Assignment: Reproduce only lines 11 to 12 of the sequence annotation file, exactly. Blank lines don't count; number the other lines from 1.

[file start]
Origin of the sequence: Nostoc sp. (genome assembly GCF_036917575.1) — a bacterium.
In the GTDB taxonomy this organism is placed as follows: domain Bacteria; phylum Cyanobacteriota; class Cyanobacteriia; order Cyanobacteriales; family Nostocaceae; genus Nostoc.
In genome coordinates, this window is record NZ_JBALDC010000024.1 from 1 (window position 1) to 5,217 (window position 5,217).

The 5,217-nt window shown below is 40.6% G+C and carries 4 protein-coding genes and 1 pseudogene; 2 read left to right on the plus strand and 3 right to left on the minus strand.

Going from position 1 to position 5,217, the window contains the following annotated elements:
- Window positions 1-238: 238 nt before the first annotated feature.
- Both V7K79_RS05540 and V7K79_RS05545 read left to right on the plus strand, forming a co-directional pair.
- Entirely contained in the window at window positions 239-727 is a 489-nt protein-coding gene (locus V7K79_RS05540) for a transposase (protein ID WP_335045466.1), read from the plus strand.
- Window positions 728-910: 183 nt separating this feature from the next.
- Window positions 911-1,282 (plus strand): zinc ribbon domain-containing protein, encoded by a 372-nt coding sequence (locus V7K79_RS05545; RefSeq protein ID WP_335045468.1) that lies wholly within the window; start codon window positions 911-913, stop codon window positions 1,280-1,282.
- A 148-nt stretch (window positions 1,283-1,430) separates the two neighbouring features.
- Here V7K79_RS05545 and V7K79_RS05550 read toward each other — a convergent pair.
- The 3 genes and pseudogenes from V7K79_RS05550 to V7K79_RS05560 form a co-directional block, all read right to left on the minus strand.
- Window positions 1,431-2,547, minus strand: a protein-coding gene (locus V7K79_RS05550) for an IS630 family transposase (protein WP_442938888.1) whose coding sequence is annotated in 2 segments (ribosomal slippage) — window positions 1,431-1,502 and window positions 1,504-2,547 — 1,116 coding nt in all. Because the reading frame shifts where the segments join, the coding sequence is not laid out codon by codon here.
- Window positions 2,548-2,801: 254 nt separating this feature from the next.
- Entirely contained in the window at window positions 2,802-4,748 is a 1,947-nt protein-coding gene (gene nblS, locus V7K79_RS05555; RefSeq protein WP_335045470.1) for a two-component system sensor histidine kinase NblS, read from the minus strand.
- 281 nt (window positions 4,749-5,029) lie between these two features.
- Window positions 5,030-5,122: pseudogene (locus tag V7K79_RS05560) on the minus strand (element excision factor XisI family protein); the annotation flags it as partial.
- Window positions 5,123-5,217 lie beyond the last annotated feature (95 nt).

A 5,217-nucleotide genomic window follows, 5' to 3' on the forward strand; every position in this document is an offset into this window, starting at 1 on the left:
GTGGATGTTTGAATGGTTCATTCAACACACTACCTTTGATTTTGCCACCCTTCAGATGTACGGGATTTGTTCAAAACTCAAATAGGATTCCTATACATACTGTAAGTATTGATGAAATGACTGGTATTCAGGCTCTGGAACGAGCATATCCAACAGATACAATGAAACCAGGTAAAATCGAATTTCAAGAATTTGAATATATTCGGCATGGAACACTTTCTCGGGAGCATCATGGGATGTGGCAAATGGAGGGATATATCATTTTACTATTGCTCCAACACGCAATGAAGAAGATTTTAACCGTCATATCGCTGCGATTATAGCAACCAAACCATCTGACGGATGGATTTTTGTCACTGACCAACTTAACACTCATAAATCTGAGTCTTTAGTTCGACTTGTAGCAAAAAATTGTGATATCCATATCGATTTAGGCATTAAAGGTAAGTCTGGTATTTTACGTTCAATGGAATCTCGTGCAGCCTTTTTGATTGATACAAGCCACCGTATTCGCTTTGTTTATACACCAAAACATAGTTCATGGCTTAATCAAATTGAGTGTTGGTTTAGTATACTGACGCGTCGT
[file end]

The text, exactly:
- A 148-nt stretch (window positions 1,283-1,430) separates the two neighbouring features.
- Here V7K79_RS05545 and V7K79_RS05550 read toward each other — a convergent pair.